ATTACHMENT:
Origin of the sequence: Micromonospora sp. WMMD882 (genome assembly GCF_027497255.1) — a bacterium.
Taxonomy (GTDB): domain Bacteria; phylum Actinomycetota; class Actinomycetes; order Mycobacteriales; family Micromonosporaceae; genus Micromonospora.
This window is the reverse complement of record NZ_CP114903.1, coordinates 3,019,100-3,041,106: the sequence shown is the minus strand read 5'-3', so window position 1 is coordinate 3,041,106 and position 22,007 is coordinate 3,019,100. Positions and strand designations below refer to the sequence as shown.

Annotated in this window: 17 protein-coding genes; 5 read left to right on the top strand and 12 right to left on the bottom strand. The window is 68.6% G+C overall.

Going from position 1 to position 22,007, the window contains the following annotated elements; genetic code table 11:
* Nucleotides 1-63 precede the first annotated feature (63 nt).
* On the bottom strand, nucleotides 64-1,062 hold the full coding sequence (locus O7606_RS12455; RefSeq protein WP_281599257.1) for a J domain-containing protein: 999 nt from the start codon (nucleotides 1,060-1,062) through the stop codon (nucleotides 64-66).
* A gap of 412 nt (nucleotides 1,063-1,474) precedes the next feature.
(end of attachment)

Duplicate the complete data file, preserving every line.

Origin of the sequence: Micromonospora sp. WMMD882 (genome assembly GCF_027497255.1) — a bacterium.
Taxonomy (GTDB): domain Bacteria; phylum Actinomycetota; class Actinomycetes; order Mycobacteriales; family Micromonosporaceae; genus Micromonospora.
This window is the reverse complement of record NZ_CP114903.1, coordinates 3,019,100-3,041,106: the sequence shown is the minus strand read 5'-3', so window position 1 is coordinate 3,041,106 and position 22,007 is coordinate 3,019,100. Positions and strand designations below refer to the sequence as shown.

Annotated in this window: 17 protein-coding genes; 5 read left to right on the top strand and 12 right to left on the bottom strand. The window is 68.6% G+C overall.

Going from position 1 to position 22,007, the window contains the following annotated elements; genetic code table 11:
* Nucleotides 1-63 precede the first annotated feature (63 nt).
* On the bottom strand, nucleotides 64-1,062 hold the full coding sequence (locus O7606_RS12455; RefSeq protein WP_281599257.1) for a J domain-containing protein: 999 nt from the start codon (nucleotides 1,060-1,062) through the stop codon (nucleotides 64-66).
* A gap of 412 nt (nucleotides 1,063-1,474) precedes the next feature.